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Warnings over ‘skull-breaker challenge’ craze sweeping across social media

PUBLISHED: 16:45 25 February 2020 | UPDATED: 16:45 25 February 2020

Videos of the dangerous 'skull-breaker challenge' have become increasignly popular on TikTok. Picture: GETTY IMAGES/ISTOCKPHOTO

Videos of the dangerous 'skull-breaker challenge' have become increasignly popular on TikTok. Picture: GETTY IMAGES/ISTOCKPHOTO

Archant

Suffolk parents and children are being warned of the dangers of social media after a shocking viral craze left youngsters all over the world injured.

The 'skull-breaker challenge' involves participants sweeping the legs of an unsuspecting individual as they jump, resulting in them crashing to the floor, and sharing the video online.

There have been hundreds of reported injuries associated with the challenge all over the world, with many people falling on solid surfaces as a result of recording their own versions.

Videos of the dangerous challenge have risen in popularity on the video sharing platform TikTok - prompting childrens' organisations in Suffolk to advise users of social media to not get caught up in the craze.

Graham White, of the National Education Union, said he doesn't believe social media is unsafe but warned parents and guardians to ensure they are keeping tabs on their childrens' activities and new trends.

He said: "You can't make children not do these things, but you can warn them and advise them to be careful. There's so much that goes on social media.

"TikTok is not an unsafe platform, but there is a duty of care among parents, teachers and carers.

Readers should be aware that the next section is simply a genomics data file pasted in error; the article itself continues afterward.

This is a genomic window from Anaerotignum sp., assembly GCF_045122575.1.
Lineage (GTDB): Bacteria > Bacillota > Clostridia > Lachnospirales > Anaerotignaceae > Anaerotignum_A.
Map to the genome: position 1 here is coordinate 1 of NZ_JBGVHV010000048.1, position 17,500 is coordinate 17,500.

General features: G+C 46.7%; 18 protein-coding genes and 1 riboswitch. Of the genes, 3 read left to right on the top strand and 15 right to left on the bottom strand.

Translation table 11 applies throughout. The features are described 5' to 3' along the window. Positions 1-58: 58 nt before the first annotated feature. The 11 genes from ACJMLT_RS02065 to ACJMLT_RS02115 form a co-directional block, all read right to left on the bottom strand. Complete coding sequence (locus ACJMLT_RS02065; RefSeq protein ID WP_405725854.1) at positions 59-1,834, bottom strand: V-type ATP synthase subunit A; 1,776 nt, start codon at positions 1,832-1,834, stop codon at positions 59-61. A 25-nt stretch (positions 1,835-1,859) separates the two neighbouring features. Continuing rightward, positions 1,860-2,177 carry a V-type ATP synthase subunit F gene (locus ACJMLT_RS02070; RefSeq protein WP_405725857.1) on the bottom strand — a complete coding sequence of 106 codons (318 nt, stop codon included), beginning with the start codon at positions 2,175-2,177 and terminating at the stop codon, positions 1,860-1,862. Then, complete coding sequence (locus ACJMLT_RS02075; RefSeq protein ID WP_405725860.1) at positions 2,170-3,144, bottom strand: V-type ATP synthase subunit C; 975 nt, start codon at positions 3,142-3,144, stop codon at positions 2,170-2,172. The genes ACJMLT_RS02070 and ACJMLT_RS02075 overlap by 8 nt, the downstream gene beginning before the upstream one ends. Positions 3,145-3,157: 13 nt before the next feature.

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"This challenge is a warning."

Kayleigh Diss, senior youth worker at Porch Project, advised parents to make use of security settings in smartphones and to have regular conversations to prevent injuries caused by taking part in viral trends.

She said: "Children often use TikTok as a form of validation.

"We are finding out about these trends too late - it's quite shocking."

Suffolk parents have been expressing fears on social media that their children will take part in the trend and record their own versions.

Joanne Billings, who has a nine-year-old daughter, said: "I have warned my daughter not to jump if she is asked to. It's a horrible thing.

"This is people unwittingly jumping and being subject to the abuse of having their legs knocked away. It's disgusting and moronic."

Sophie Ashford, whose daughter is ten, added: "She is aware of it and knows it's idiotic. But it's just the latest thing - there's been loads of these video where people hurt each other."

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